Meet the (somewhat) Small Parties: The Australian Greens

So, we’ve talked with the animals, found religion, had a nice walk amble through the country and then hopped on our bicycles to commute into the city.  But it’s time to leave these lovely little by-ways and venture into more well-travelled territory with the Australian Greens.

I’ll confess, I always have mixed feelings when I get to my review of the Greens.  On the one hand, I do like their policies.  I like them so much that I generally wind up volunteering to scrutineer and hand out how to vote cards for them.  But on the other hand, they really do have a lot of policies and when one is reading and analysing the policies of twenty-one parties, three sets of grouped independents and nine ungrouped independents, it has to be said that one begins to hanker for the simplicity of a single-issue party, no matter how unlikely it is to ever be elected…

The Victorian corner of the Greens website (which is where I will be focusing my attention) has three rotating banners – ‘Meet the candidates’, ‘Get involved’ banner, and ‘Our initiatives: smart ways we’ll tackle the big issues’.  Across the top of the page, you have the option of  Issues, Candidates, Events, Join, Volunteer and Donate.   At the foot of the page, you have Events, Issues, Volunteer and Donate.  There’s no doubt about it – the Greens are all about Audience Participation.  Well, I imagine they call it grassroots community involvement, but there is a very definite pull to get people involved.

Let’s have a look at their Group Voting Tickets.  Incidentally, as a scrutineer who has in the past been asked to see where preferences are flowing, I can tell you that Group Voting Tickets are probably less useful for the Greens than for just about any other party – we Green Voters do seem to love voting below the line, just as we follow our own merry paths down the Lower House ballot papers, regardless of what we are told to vote.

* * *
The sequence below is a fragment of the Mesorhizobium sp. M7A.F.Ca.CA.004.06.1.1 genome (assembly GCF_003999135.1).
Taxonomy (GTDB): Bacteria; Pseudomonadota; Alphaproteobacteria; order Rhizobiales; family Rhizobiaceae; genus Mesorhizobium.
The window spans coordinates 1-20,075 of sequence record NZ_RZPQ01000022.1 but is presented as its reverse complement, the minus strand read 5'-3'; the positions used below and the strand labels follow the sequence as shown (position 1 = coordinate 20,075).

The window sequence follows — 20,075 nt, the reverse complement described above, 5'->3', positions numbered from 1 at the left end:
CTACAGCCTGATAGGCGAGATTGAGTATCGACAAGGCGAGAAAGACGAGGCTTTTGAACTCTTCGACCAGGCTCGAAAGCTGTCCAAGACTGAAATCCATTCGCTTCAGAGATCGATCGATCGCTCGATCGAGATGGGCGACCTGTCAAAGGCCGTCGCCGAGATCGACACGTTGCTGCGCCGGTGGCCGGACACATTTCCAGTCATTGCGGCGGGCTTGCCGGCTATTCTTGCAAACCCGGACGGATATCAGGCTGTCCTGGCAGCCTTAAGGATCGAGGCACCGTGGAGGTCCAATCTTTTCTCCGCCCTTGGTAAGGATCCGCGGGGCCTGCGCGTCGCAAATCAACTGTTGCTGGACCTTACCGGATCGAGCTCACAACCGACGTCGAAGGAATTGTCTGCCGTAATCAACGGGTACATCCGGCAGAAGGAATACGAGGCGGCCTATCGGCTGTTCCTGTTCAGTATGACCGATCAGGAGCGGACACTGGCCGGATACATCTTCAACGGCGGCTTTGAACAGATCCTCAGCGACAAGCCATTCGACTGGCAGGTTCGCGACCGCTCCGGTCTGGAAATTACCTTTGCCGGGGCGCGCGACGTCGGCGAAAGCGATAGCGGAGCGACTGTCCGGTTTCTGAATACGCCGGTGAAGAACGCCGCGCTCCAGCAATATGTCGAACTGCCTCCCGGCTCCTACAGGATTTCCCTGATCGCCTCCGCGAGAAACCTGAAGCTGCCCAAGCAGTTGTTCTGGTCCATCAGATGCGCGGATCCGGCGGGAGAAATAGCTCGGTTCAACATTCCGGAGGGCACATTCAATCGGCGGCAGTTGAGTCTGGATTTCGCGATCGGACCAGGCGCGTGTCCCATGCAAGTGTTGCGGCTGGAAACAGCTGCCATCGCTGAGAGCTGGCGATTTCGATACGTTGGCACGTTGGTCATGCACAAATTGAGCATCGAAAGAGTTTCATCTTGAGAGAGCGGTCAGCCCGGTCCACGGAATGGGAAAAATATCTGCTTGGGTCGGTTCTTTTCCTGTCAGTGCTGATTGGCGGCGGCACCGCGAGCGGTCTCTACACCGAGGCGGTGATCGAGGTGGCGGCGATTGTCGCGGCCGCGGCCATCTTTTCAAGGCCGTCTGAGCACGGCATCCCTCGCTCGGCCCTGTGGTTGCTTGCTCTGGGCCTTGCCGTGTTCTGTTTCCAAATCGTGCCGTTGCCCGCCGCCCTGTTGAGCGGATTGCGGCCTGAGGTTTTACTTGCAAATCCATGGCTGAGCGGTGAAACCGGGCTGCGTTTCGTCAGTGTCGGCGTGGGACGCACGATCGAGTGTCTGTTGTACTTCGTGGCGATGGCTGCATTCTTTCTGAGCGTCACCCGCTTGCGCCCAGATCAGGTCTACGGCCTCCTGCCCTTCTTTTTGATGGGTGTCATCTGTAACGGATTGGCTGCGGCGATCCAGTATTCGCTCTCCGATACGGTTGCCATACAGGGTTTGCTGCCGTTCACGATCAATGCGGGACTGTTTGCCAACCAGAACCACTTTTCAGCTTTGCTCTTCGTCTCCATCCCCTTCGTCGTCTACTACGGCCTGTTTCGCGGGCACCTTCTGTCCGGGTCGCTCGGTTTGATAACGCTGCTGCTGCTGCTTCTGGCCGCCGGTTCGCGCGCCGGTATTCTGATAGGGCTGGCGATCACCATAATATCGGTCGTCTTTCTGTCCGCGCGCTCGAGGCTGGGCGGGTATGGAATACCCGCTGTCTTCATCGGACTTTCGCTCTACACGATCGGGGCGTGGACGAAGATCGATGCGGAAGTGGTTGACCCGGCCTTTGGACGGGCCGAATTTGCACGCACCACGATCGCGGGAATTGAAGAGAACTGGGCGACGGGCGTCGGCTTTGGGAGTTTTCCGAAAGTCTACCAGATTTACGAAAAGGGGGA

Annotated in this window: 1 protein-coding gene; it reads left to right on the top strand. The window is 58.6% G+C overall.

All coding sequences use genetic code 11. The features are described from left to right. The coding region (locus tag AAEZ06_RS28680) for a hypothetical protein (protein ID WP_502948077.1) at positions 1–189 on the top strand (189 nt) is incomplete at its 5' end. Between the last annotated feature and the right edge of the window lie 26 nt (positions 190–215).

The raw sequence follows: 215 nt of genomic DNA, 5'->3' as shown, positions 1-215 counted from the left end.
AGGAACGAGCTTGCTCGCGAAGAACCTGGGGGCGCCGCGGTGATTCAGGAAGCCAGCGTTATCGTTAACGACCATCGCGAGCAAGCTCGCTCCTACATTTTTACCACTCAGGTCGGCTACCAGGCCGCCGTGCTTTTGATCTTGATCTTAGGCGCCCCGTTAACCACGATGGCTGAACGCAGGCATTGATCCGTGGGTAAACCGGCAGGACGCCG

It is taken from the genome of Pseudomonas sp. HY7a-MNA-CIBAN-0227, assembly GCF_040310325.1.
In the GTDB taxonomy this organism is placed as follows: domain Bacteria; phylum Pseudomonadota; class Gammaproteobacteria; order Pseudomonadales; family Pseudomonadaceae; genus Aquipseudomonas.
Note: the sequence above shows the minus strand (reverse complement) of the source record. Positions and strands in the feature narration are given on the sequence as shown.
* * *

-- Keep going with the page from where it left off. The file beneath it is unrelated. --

While there is a little variation in some seats, the Greens are generally preferencing the Animal Justice Party followed by the Cyclists, with the Voluntary Euthanasia, Sex Party and Voice for the West also appearing in the top five.  Labor is generally found in the upper half of the ticket, and always well ahead of the Liberal Party.  At the bottom of every ticket, we find Family First, the DLP, the Shooters and Fishers, the Country Alliance, the Australian Christians, and last of all, Rise Up Australia.  The only times this changes is when one of those countries isn’t running a candidate, or when there is a particularly dislikeable Independent around.

It’s a fairly consistent left to right ticket, politically-speaking.  Though I think the Sex Party may be further to the right than the Greens think they are.

And over to Initiatives, which is what we are calling policies today.  (I can’t help noting that they started off calling the policies ‘Issues’, but I’m guessing they changed the name because they didn’t want smartypants voters like me commenting on the fact that the Greens have lots and lots of issues…)  The Greens have 48 Victorian State Initiatives, and I feel tired already.  I’m going to group sets of related policies, and only go into detail on the ones that seem particularly interesting.

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